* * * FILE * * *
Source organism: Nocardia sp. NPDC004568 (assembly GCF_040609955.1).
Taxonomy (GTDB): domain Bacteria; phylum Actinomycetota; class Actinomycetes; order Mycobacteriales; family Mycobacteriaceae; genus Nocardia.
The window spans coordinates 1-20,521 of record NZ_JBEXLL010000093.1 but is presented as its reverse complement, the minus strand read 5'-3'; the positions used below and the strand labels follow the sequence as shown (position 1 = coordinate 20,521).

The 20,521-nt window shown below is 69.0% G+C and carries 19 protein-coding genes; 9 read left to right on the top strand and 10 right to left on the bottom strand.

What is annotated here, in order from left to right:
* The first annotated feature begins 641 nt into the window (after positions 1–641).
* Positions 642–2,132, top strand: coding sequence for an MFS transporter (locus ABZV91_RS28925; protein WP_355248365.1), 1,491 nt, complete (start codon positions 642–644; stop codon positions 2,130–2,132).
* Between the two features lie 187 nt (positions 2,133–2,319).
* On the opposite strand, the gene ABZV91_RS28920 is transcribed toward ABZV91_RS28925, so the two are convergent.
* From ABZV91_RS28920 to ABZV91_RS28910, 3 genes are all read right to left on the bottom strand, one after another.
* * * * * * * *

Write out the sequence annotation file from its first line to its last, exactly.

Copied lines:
Source organism: Nocardia sp. NPDC004568 (assembly GCF_040609955.1).
Taxonomy (GTDB): domain Bacteria; phylum Actinomycetota; class Actinomycetes; order Mycobacteriales; family Mycobacteriaceae; genus Nocardia.
The window spans coordinates 1-20,521 of record NZ_JBEXLL010000093.1 but is presented as its reverse complement, the minus strand read 5'-3'; the positions used below and the strand labels follow the sequence as shown (position 1 = coordinate 20,521).

The 20,521-nt window shown below is 69.0% G+C and carries 19 protein-coding genes; 9 read left to right on the top strand and 10 right to left on the bottom strand.

What is annotated here, in order from left to right:
* The first annotated feature begins 641 nt into the window (after positions 1–641).
* Positions 642–2,132, top strand: coding sequence for an MFS transporter (locus ABZV91_RS28925; protein WP_355248365.1), 1,491 nt, complete (start codon positions 642–644; stop codon positions 2,130–2,132).
* Between the two features lie 187 nt (positions 2,133–2,319).
* On the opposite strand, the gene ABZV91_RS28920 is transcribed toward ABZV91_RS28925, so the two are convergent.
* From ABZV91_RS28920 to ABZV91_RS28910, 3 genes are all read right to left on the bottom strand, one after another.